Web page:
on 31 May 2011
Author Mark Kaufman believes that before the end of the century, maybe well before, scientists will have determined that life exists elsewhere in the universe, and his book makes a fascinating and compelling case for it. Before they can do that however, scientists will have to determine exactly what life is, a question that is surprisingly hard to answer because it is not always clear what is alive and what is not. One example is the case of desert varnish, an extremely slow growing patina found on desert rocks that may be showing properties of life. Or maybe not, that's still being researched.
The more scientists learn about life on Earth, the stranger it seems. It used to be taken as scientific gospel that all forms of life reproduce regularly, need an energy source, and depend on having an environment that isn't exceedingly hot, cold, acidic, alkaline, or salty, and isn't under crushingly high pressure or full of radiation, but living things have been found in all of these circumstances. Extremophile life forms manage just fine in scalding hot hydrothermal ocean vents, highly acidic rivers, arsenic filled lakes, glacial ice, clouds high in the sky, and rocks that are miles underground. Finding life in these almost other worldly places may mean life can exist in other harsh seeming environments, like under the Martian surface or in the icy oceans of Jupiter's moon Europa.
It turns out that Mars was much more habitable than Earth in the long ago days when the Earth was recovering from a collision with another planet that broke off what is now our moon. Mars became the barren landscape it is now after it somehow lost its magnetic field and atmosphere, but if some form of life was already established it may still survive deep underground, since scientists have found that life exists in similar conditions on Earth.
The elements that are needed for life on Earth, which include carbon, oxygen, nitrogen and hydrogen, are found all over the universe, so scientists are aiming strong telescopes at distant stars looking for planets that might be able to support life as we know it, or maybe life as we've never conceived of it. The nebulas that form stars produce complex carbon molecules and these may be seeding any nearby planets with the building blocks of carbon based life.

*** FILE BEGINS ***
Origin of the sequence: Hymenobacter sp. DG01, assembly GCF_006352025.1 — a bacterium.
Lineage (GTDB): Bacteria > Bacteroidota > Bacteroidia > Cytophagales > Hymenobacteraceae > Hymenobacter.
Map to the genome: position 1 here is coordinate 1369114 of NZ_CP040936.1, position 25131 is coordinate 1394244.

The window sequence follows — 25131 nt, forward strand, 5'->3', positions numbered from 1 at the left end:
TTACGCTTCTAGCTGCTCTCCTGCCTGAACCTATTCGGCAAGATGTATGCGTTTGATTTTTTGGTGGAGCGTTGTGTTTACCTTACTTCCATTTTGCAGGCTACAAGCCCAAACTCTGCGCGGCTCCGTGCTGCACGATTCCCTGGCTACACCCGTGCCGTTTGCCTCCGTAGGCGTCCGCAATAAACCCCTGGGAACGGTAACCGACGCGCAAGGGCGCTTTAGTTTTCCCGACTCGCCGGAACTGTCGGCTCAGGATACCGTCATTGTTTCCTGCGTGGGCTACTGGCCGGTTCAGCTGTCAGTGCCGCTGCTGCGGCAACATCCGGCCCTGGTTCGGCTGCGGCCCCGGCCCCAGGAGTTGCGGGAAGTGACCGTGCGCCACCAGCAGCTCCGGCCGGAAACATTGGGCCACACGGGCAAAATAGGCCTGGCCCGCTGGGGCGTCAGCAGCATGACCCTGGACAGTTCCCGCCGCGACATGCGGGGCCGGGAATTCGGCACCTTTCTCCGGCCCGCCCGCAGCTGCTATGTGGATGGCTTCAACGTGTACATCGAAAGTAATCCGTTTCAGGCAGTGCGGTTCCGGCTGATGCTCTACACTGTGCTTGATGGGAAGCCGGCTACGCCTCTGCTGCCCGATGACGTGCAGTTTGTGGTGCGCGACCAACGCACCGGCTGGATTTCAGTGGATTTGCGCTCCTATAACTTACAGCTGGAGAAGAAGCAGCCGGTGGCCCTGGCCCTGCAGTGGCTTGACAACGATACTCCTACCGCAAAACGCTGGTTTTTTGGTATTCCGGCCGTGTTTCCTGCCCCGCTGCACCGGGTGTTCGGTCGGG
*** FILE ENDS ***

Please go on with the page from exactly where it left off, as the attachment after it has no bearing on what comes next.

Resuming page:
Kaufman is confident that there is life elsewhere in the universe, but he does a thorough job presenting the conflicting opinions and many unsolved issues of the extraterrestrial life question, including the controversies surrounding the 1976 Viking mission to Mars and whether the Muchison meteorite from Austraila shows evidence of otherworldly organic carbon. The last chapter covers the moral, religious and ethical implications of discovering that we may be sharing the universe with other, possibly intelligent, living beings. What obligations would we have to such creatures? What would they mean for the world's religious beliefs? These issues are part of an ongoing discussion by ethicists, philosophers, and religious leaders, including the Vatican.
If you follow news reportage about extremophiles, exoplanets and the search for life, this book will connect the dots and provide context to stories as recent as the "Goldilocks" planet, the new revelations about the famous "primordial soup" experiments, and the microbes found with high levels of arsenic in Mono Lake, California. First Contact is so irresistibly interesting I found myself reading the best parts aloud to whoever happened to be around me at the time.